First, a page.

Performance analysis is all about visibility—knowing what is going on inside of an application, and in the application’s environment. Visibility is all about tools. And so performance tuning is all about tools.
In Chapter 2, I stressed the importance of taking a data-driven approach to performance: you must measure the application’s performance and understand what those measurements mean. Performance analysis must be similarly data-driven: you must have data about what, exactly, the program is doing in order to make it perform better. How to obtain and understand that data is the subject of this chapter.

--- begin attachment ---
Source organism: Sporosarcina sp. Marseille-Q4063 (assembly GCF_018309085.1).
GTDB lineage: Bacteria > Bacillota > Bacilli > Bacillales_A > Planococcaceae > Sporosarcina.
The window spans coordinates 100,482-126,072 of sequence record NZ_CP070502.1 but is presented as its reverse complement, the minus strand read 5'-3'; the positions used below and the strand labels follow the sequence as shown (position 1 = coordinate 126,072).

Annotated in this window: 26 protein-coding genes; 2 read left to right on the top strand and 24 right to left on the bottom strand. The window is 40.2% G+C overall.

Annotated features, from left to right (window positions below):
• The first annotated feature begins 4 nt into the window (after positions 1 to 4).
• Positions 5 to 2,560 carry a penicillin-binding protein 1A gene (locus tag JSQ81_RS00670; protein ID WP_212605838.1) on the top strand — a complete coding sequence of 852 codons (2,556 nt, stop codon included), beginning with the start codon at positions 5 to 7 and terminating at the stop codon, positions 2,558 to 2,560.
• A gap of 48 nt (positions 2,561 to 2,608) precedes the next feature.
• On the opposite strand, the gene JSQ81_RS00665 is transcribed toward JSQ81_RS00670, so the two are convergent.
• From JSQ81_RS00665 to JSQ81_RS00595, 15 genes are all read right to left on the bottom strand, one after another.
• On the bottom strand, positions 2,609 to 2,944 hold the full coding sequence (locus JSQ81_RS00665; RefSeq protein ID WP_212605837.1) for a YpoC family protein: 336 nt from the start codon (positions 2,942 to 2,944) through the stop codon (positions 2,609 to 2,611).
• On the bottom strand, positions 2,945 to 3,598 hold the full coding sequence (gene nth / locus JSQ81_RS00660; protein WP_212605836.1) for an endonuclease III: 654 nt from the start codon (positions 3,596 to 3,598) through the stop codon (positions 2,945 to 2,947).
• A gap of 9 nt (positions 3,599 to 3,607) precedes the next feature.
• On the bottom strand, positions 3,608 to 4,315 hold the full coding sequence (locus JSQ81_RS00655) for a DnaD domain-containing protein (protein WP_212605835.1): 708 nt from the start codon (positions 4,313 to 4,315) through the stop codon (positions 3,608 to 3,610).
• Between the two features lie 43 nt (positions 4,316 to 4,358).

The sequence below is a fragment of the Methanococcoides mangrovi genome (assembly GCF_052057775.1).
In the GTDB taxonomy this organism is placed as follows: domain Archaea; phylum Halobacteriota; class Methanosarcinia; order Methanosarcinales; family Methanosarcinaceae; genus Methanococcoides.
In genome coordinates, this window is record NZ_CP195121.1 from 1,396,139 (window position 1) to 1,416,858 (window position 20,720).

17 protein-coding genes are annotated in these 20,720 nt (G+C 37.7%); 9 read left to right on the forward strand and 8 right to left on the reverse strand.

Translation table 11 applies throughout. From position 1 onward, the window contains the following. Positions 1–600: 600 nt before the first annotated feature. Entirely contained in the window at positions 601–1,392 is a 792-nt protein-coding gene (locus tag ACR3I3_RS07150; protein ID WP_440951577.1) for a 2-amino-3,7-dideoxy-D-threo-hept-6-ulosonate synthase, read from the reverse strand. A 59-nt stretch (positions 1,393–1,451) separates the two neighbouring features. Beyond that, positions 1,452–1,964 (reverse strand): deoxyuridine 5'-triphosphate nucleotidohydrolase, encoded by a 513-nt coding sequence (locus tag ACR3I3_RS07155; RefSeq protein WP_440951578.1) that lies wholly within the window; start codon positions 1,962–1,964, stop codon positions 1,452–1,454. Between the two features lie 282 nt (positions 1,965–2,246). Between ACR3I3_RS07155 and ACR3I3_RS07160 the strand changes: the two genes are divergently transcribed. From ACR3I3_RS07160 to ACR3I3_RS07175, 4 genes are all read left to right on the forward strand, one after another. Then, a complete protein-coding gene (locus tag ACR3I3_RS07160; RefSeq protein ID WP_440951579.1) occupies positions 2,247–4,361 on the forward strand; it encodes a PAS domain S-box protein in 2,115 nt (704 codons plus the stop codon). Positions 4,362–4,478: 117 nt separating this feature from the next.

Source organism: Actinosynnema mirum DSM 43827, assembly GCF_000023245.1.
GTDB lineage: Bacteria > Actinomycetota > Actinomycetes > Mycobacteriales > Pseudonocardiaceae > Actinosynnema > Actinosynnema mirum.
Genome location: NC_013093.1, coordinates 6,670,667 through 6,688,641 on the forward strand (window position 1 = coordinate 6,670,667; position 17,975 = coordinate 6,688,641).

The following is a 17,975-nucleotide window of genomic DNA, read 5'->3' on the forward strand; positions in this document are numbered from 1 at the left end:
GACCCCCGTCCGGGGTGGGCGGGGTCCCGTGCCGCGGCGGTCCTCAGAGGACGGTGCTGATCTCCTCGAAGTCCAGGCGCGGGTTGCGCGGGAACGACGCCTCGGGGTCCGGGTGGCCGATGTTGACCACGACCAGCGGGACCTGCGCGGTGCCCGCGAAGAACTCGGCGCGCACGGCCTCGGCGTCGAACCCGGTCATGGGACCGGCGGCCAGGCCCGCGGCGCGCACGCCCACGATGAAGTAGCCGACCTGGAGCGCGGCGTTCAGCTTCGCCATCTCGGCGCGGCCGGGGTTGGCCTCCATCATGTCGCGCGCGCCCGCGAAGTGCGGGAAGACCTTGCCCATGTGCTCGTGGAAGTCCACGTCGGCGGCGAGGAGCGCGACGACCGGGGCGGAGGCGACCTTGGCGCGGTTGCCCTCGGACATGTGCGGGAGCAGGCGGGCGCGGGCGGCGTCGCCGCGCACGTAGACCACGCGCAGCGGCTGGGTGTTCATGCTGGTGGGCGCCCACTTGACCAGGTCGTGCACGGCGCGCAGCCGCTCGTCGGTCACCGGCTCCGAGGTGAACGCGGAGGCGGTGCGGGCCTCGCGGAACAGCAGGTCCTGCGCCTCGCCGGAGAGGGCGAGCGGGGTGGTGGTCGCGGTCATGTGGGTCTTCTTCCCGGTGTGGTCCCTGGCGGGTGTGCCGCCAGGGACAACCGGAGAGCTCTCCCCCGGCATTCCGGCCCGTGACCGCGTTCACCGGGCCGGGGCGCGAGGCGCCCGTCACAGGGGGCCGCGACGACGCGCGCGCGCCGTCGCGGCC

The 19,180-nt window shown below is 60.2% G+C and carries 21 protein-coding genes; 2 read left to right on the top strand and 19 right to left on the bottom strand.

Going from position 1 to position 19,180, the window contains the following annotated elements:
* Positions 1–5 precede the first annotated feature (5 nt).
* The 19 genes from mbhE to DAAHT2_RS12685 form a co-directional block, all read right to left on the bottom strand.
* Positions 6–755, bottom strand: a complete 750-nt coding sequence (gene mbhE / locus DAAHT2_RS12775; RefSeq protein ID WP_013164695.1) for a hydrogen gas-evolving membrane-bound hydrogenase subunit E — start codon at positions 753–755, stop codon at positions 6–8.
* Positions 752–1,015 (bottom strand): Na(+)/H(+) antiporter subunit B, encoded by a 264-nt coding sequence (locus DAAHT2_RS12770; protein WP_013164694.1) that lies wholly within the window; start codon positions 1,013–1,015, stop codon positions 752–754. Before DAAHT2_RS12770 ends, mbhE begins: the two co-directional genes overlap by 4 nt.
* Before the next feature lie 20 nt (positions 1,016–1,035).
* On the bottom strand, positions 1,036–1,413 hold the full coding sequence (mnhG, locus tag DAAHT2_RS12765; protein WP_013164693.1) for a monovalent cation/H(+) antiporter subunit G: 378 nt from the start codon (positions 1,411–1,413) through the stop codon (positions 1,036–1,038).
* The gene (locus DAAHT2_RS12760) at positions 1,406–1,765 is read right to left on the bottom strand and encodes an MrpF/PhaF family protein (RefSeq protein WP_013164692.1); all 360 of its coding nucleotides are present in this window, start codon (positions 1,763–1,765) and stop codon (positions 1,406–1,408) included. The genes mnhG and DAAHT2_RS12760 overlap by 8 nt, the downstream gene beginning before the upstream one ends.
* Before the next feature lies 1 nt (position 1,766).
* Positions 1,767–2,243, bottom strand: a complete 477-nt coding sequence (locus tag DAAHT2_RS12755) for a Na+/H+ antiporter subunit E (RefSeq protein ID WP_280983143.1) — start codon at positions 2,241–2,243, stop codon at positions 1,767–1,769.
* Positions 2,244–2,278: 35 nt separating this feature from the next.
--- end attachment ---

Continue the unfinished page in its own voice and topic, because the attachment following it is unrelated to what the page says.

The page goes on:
There are hundreds of tools that provide information about what a Java application is doing, and of course it is impractical to look at all of them. Many of the most important tools come with the JDK or are developed in open source at java.net, and even though those tools have other open source and commercial competitors, this chapter focuses mostly on the JDK tools as a matter of expedience.
The starting point for program analysis is actually not Java-specific at
all: it is the basic set of monitoring tools that come with the
operating system. On Unix-based systems, these are
sar (System Accounting
Report) and its constituent tools like
and so on.
On Windows, there are graphical
resource monitors as well as command-line utilities like
Whenever performance tests are run, data ...